Nothing compares to the challenge facing coach Pete Carroll right now.
Not preparing for an undefeated Oklahoma in the Orange Bowl. Not getting ready to face Vince Young in the Rose Bowl.
Not convincing prized recruits to come to USC rather than another school. Not assembling one of the greatest offenses in college football history.
No, nothing compares to what Carroll must do now.
He must find a way to motivate a group of young student-athletes who are physically and mentally worn down to win two more regular season games and a meaningless bowl game.
A tall task.
This shouldn’t be a question for the game a week and a half from now. The Trojans shouldn’t need any extra motivation to prepare for this cross-town rivalry.
There’s still something to play for in that game — and there always will be.
USC never wants to lose to UCLA, even if it were in nothing more than a knitting competition.
But what is there to play for a week later against Arizona? The Wildcats still have a chance to win the entire Pac-10 Conference and get to Pasadena.
They will be hungry.
USC? The Trojans are playing for the Sun Bowl, the Las Vegas Bowl, the Emerald Bowl, the Poinsettia Bowl or the Holiday Bowl.
None of those games have the pageantry or the prestige of the Rose Bowl Game.
Of course, Carroll will never call any game as such, and definitely not a bowl game.
But it’s hard to treat any of those games as more than insignificant, especially when he openly admits that the goal at the beginning of every year is to be in Pasadena on New Year’s Day.
It’s no secret that the Trojans had designs to be there on Jan. 7.
But those plans are all but a distant memory now, as are thoughts of New Orleans, Miami or Glendale, Calif.
Say hello to Las Vegas, San Francisco, San Diego or El Paso, Texas.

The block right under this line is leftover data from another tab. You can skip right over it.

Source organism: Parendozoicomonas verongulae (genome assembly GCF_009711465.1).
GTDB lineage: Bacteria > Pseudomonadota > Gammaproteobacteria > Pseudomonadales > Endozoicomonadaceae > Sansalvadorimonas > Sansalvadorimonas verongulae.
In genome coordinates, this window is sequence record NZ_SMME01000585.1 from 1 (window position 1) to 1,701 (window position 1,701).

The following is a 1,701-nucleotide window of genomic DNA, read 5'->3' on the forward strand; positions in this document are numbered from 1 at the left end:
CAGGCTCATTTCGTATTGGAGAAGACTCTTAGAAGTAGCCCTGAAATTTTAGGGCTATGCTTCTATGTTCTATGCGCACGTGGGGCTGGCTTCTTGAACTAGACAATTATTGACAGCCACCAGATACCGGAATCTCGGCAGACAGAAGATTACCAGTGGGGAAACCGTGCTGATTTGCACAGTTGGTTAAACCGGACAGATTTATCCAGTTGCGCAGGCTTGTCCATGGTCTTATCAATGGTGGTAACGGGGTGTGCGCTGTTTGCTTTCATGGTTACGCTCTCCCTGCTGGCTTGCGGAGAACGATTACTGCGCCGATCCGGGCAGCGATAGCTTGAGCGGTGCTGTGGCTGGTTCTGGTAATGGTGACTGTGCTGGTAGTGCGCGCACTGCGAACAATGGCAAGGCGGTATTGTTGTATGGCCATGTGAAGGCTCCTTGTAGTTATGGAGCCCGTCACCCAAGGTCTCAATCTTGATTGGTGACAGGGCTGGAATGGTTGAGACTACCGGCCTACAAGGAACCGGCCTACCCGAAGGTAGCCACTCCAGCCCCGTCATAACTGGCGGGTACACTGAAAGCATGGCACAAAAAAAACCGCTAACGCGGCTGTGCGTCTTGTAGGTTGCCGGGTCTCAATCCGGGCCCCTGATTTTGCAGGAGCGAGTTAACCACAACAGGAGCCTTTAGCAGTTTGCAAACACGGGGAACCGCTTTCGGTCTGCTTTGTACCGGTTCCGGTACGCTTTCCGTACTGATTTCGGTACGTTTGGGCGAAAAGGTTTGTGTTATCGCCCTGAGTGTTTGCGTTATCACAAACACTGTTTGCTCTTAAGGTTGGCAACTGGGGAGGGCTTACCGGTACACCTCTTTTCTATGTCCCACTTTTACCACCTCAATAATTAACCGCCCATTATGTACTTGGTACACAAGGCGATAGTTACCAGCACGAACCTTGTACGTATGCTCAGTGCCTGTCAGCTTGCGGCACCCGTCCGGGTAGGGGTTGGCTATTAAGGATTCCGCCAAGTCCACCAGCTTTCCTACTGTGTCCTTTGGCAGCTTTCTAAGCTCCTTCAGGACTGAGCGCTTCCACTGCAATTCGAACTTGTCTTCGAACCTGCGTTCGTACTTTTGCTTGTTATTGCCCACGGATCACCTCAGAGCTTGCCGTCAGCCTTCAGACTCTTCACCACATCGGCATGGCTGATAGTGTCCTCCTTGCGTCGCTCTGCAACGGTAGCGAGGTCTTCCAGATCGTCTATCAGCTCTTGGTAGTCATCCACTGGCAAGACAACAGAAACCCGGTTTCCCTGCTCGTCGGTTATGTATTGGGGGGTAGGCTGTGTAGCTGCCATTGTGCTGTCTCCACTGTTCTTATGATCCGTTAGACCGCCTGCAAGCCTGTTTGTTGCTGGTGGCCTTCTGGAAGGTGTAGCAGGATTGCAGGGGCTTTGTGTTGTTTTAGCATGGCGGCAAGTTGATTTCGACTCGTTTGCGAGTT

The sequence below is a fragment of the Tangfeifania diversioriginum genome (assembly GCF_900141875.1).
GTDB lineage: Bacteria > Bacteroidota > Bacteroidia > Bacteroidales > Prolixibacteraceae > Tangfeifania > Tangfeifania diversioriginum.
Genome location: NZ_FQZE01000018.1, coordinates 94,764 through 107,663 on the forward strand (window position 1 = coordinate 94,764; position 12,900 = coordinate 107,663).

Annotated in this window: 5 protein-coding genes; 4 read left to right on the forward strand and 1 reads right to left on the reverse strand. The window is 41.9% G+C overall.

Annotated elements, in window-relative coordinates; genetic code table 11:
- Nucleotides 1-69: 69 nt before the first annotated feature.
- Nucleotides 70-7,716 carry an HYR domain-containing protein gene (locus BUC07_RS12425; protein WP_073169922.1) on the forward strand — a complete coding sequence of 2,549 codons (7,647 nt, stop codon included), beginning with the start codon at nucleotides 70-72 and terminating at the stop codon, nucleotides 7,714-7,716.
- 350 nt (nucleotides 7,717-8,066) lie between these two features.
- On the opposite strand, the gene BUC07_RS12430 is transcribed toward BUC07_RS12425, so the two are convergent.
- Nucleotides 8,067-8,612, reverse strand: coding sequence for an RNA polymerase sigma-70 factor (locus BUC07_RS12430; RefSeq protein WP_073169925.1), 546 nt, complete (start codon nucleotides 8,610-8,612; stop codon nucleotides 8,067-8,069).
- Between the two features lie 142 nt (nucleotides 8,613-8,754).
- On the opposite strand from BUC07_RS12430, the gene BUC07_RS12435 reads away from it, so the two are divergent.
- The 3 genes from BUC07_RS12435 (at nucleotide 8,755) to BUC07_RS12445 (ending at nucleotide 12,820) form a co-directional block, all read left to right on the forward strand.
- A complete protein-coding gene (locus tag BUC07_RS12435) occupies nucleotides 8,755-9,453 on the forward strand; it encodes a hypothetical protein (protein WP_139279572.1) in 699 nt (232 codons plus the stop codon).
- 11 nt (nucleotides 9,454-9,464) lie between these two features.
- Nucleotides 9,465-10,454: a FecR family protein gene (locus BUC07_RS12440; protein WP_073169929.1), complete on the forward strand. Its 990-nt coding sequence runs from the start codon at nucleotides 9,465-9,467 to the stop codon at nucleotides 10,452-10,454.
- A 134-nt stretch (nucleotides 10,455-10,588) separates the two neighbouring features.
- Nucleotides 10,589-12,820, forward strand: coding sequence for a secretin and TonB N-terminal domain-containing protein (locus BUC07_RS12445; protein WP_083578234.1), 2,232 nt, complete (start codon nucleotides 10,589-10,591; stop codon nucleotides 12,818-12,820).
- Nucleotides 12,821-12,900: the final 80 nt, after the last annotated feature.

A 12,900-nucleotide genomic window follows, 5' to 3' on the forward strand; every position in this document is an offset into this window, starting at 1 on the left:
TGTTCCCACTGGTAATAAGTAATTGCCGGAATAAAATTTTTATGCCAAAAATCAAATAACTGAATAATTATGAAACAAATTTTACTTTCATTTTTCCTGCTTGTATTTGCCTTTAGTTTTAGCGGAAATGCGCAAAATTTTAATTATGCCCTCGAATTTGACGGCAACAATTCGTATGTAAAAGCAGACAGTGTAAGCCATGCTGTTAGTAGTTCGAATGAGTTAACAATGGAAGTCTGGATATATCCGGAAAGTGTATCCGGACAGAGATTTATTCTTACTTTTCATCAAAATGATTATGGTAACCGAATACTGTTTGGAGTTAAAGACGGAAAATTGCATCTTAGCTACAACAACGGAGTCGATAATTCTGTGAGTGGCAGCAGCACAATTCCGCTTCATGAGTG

Not exactly bastions of college football glory.
It would be hard to blame any of the Trojans for being unenthusiastic about the prospects of playing in any of those games.
Do you think senior safety Taylor Mays signed up for this when he decided to come back for one more season? Do you think freshman quarterback Matt Barkley wanted to be playing in mid-December instead of early January?
And what about the rest of the Trojans? They’re in a world of hurt. They have enough injured players to fill an infirmary ward.
It seems as if every Trojan has been banged up at some point during the season.
Barkley and Mays missed USC’s loss to Washington.
Senior tight end Anthony McCoy was absent for the Trojans’ defeat against Oregon.
Junior wide receiver Damian Williams missed Saturday’s loss to Stanford and remains doubtful for the remainder of the regular season.
The list goes on.
And what about their mental state? It has been a draining season for everyone involved.
One week after an emotional come-from-behind victory at Ohio State, the Trojans were on the road yet again at Washington.
They had to stare across the field at two men who had been mentors — and treat them as enemies.
They went on the road to Ohio State and Notre Dame, and played six of their first nine games away from the Coliseum.
That is tough to ask of any football team, regardless of its caliber.
Not to mention the results on the field, which have been unprecedented in the Carroll era.
When USC finally made it home for good, it was too late — the physical and mental damage had been done.
Now, Carroll must motivate his team for two more grueling football games.
He must guide a worn-out team through uncharted waters toward a port of call they never expected to see.
He must ready his team to bring the same intensity as they would with a Rose Bowl berth on the line — but in this case, with something less in the offing.
This might be Carroll’s toughest challenge of all.
“Thrilla on Manilla Paper” runs every other Thursday. To comment on this article, visit dailytrojan.com or email Grant at firstname.lastname@example.org.